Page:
"If you want to truly understand something, try to change it." So said Kurt Lewin, a pioneer of organizational psychology. Makes sense to me, and helps explain why the change agents among us often have the best sense of what's really going on. And if you want to truly understand a law, you need to follow the money. This is especially true when it comes to the Affordable Care Act/ObamaCare.
In understanding the ACA's financing, I find it most helpful to understand the money flows organized by the titles of the law. This helps in understanding not just the separate titles, but also how they relate to each other and fit together organically. For this post to make sense, I suggest that you read my first Primer post describing each of the titles. So if this is of interest to you, fasten your seat belt and let's take a ride on the money train.
Below is a table I find fascinating. I formulated it for my book, Inside National Health Reform, using data from the final ACA cost estimate published on March 20, 2010 by the Congressional Budget Office, Congress’ non-partisan budget analyst. CBO estimates are normally done using a ten-year budget window:
The first column on the left lists the nine titles (provisions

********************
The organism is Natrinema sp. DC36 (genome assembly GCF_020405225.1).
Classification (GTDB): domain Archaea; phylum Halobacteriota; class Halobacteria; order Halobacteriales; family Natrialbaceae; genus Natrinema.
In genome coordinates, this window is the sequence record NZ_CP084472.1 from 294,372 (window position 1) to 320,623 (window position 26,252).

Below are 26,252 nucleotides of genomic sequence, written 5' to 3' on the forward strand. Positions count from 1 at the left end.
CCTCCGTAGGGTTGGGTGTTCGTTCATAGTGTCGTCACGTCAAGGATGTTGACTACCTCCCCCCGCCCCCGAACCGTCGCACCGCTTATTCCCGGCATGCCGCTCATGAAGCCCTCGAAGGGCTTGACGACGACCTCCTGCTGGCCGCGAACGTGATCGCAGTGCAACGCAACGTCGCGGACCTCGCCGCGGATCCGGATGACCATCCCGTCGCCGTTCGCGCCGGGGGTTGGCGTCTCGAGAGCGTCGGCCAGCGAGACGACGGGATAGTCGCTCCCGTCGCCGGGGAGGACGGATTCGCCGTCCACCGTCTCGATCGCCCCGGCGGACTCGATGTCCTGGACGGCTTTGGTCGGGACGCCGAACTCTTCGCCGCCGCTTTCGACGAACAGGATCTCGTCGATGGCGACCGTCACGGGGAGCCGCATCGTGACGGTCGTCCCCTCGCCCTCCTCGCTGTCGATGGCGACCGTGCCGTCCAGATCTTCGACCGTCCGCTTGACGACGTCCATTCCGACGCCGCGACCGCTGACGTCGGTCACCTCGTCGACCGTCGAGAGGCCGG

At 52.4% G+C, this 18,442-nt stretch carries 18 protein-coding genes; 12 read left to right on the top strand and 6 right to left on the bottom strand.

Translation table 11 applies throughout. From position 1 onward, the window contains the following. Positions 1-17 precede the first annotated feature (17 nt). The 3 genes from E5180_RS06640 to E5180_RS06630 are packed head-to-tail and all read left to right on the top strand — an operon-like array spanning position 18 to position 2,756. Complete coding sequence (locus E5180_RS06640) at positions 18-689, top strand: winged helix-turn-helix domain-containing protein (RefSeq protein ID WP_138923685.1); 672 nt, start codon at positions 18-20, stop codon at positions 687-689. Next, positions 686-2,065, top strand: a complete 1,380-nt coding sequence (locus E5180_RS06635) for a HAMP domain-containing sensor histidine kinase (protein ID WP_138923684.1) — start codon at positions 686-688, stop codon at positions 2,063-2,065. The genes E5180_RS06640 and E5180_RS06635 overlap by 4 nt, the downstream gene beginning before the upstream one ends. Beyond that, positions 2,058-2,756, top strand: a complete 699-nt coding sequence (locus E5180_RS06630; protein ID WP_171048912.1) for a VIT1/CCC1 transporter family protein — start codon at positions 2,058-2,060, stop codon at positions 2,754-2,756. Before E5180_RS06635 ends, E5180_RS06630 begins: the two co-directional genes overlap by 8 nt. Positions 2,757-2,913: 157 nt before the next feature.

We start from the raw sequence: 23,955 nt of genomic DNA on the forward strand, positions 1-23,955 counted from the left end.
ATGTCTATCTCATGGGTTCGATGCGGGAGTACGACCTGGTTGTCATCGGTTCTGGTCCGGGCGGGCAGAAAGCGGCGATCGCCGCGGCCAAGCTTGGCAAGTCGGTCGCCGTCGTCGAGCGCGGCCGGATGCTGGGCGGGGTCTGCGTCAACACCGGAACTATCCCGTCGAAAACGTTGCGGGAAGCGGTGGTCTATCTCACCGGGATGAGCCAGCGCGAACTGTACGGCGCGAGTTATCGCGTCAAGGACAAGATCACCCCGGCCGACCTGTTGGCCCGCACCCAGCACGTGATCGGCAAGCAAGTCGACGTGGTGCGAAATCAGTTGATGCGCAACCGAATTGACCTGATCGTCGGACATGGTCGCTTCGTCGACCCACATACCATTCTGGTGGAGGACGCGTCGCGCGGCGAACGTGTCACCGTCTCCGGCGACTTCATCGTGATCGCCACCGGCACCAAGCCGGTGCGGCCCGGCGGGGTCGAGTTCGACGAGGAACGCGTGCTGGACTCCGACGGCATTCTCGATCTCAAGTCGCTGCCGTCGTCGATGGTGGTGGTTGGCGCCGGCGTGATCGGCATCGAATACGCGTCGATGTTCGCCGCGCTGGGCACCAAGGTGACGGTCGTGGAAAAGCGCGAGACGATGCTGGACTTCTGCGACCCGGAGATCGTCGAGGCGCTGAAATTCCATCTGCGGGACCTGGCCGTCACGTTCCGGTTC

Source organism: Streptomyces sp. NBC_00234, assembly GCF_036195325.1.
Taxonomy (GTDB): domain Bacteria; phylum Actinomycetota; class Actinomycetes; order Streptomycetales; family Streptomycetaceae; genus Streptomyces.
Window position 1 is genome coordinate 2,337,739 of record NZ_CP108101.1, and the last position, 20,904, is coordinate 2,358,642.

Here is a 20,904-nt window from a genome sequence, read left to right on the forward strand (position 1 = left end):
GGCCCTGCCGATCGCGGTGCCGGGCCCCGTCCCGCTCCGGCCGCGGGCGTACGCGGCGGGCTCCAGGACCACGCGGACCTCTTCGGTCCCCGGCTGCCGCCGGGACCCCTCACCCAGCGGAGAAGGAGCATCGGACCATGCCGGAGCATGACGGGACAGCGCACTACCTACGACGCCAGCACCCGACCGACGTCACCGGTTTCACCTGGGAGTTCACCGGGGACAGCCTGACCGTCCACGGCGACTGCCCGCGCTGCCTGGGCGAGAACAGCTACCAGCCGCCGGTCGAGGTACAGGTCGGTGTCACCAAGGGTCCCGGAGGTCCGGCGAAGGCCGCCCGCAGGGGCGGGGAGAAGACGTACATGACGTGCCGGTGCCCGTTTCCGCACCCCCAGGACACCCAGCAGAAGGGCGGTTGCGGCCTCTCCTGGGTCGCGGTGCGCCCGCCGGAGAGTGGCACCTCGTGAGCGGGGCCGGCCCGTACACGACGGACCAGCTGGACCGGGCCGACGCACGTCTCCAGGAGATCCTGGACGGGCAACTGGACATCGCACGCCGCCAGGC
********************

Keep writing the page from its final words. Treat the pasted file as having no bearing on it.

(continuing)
in ACA Title 10 and in the Health Care and Education Reconciliation Act [HCERA] are
folded into the estimates for each title).
The second column projects the numbers of currently uninsured Americans who will get covered by 2019 by each ACA title. So CBO projects that by 2019, 16 million uninsured will get covered through the private health insurance expansions in Title 1 and 16 million via the Medicaid expansions in Title 2. All these estimates are subject to significant variation, not because CBO estimators are dumb or lazy (in my experience, they are highly skilled, dedicated, and professional), but because the nature of this work is subject to high uncertainty.
The third column shows where the money is to be spent, by title, and the fourth shows where the money is raised or saved to finance the costs in column three. So here is the big picture: nearly 90% of the ACA’s funding is spent through Titles 1 and 2 to cover 32 million uninsured Americans. And nearly 75% of the money to finance these expansions is done through new savings and taxes in Titles 3 and 9, the Medicare changes and the revenue increases respectively.